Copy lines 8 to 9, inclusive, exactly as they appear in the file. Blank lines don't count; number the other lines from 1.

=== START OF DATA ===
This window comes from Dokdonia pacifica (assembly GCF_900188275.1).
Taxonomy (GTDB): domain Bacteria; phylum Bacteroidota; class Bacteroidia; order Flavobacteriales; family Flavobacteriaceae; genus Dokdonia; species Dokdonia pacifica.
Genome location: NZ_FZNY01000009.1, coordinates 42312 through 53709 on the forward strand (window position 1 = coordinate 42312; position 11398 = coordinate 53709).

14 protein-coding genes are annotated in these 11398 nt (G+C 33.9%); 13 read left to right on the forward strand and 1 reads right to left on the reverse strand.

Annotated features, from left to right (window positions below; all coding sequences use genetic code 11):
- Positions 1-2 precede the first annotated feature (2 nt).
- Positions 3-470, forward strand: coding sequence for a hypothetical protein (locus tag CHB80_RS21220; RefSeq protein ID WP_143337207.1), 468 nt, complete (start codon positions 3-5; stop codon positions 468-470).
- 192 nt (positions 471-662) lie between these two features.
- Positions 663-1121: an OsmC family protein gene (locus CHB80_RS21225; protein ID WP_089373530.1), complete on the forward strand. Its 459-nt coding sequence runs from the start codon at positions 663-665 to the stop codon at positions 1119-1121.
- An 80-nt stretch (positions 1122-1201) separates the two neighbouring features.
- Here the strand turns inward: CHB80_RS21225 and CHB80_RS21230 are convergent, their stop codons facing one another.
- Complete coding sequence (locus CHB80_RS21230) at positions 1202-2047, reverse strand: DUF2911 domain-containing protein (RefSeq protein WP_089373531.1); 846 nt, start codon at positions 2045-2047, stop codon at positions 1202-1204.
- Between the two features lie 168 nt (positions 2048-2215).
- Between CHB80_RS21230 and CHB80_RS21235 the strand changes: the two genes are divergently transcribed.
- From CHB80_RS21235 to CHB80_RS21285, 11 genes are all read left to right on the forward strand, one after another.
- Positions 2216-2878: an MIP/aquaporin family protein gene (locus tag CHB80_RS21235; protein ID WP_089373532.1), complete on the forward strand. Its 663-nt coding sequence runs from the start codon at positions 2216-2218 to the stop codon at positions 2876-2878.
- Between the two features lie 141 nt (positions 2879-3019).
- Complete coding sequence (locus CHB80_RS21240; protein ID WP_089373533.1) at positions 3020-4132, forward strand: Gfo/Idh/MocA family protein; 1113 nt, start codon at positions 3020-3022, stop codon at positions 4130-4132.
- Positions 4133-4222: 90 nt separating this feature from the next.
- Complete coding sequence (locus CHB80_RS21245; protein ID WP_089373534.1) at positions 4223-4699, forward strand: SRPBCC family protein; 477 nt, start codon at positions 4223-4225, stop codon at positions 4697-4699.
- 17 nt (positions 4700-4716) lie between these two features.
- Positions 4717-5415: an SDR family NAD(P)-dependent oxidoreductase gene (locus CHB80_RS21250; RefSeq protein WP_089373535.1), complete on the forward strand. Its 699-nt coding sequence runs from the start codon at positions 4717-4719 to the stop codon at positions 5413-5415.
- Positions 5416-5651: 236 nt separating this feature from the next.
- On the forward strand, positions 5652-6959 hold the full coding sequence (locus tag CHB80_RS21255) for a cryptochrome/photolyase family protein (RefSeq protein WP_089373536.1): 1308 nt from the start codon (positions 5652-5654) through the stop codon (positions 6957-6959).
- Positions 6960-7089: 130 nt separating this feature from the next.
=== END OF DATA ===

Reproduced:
- 192 nt (positions 471-662) lie between these two features.
- Positions 663-1121: an OsmC family protein gene (locus CHB80_RS21225; protein ID WP_089373530.1), complete on the forward strand. Its 459-nt coding sequence runs from the start codon at positions 663-665 to the stop codon at positions 1119-1121.